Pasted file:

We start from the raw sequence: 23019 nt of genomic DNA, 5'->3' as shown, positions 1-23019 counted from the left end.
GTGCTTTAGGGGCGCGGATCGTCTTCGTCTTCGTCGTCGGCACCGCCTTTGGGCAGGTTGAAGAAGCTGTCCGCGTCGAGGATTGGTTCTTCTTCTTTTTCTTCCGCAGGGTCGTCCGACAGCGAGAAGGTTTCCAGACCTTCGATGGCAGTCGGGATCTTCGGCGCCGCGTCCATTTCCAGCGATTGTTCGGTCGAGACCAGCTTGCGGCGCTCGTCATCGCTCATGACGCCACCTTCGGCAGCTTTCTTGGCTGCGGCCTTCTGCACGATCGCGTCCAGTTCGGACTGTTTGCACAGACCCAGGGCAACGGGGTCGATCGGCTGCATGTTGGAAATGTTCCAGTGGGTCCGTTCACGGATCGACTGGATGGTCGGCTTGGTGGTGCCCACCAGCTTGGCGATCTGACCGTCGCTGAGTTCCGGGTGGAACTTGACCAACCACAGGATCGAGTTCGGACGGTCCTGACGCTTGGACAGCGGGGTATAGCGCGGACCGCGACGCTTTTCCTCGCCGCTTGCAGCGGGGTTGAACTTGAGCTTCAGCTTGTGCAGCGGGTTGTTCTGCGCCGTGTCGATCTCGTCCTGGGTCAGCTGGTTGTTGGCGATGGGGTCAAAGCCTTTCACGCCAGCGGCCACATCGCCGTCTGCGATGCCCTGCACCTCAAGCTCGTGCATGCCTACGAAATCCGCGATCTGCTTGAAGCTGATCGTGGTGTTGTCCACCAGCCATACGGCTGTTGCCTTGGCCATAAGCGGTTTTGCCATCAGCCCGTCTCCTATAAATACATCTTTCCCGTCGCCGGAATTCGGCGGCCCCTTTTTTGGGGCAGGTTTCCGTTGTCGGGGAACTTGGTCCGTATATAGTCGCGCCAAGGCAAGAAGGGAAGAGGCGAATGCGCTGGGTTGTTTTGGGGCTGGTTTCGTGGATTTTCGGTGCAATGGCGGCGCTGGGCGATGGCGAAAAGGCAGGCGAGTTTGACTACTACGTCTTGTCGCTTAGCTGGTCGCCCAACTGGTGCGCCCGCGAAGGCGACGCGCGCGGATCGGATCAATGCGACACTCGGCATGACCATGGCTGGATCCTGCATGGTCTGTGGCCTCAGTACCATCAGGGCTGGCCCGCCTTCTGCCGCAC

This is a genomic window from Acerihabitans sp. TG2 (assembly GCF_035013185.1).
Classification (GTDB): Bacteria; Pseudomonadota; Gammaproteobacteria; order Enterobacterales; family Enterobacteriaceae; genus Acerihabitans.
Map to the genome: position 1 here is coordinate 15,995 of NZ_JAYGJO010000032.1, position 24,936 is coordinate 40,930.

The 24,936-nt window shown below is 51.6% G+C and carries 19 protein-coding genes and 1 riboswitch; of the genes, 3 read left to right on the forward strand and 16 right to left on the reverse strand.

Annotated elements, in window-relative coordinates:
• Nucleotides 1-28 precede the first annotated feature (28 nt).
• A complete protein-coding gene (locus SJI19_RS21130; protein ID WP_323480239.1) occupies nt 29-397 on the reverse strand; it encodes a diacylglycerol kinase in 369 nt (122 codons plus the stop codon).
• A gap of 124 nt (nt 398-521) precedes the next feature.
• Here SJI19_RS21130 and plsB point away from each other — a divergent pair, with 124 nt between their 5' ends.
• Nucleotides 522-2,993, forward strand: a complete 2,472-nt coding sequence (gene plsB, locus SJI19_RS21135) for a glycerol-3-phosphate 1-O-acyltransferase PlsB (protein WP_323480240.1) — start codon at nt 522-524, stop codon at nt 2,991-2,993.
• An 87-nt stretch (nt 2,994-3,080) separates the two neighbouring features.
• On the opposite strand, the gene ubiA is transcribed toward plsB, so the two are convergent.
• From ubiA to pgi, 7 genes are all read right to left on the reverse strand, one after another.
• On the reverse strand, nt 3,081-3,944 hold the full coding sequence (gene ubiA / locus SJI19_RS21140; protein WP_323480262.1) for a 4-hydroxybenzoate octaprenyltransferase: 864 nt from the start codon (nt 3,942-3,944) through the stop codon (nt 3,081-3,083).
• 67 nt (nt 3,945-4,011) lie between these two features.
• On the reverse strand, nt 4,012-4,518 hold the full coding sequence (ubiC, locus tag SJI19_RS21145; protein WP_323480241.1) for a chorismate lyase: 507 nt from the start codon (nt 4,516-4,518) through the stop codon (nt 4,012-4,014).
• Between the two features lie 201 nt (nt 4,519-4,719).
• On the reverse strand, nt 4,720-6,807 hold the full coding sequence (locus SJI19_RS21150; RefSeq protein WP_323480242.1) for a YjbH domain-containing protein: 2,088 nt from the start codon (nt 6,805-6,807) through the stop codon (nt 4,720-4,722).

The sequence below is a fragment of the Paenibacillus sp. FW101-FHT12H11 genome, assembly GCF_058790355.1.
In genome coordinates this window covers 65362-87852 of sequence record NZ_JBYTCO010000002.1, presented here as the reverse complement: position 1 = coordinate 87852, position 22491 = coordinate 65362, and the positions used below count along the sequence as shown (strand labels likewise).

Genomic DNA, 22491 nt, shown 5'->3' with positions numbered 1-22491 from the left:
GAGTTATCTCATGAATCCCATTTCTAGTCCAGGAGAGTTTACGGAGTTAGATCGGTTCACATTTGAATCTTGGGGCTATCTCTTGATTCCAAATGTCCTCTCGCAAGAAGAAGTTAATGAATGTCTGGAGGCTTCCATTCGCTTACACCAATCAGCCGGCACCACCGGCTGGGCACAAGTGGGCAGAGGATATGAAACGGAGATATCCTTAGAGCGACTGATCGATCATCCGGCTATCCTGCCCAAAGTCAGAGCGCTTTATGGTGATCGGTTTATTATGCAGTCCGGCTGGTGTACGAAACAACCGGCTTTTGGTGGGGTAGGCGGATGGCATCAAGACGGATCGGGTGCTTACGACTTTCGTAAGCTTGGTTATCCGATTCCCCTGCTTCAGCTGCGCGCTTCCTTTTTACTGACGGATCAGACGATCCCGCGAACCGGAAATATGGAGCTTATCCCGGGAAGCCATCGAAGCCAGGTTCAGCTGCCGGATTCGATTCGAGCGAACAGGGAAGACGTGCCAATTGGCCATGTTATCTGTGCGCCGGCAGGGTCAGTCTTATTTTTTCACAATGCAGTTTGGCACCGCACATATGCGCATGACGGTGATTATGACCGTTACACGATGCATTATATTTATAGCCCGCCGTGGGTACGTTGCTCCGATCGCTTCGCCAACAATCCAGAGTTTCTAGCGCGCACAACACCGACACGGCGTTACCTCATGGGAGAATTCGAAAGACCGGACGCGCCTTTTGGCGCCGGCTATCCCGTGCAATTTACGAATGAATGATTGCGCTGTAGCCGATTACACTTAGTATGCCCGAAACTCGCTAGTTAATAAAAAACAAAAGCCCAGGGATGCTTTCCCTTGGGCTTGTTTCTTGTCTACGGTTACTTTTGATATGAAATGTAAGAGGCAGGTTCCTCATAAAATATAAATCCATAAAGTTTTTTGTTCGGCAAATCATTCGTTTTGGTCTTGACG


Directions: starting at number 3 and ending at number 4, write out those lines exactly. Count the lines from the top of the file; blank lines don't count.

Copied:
This is a genomic window from Acerihabitans sp. TG2 (assembly GCF_035013185.1).
Classification (GTDB): Bacteria; Pseudomonadota; Gammaproteobacteria; order Enterobacterales; family Enterobacteriaceae; genus Acerihabitans.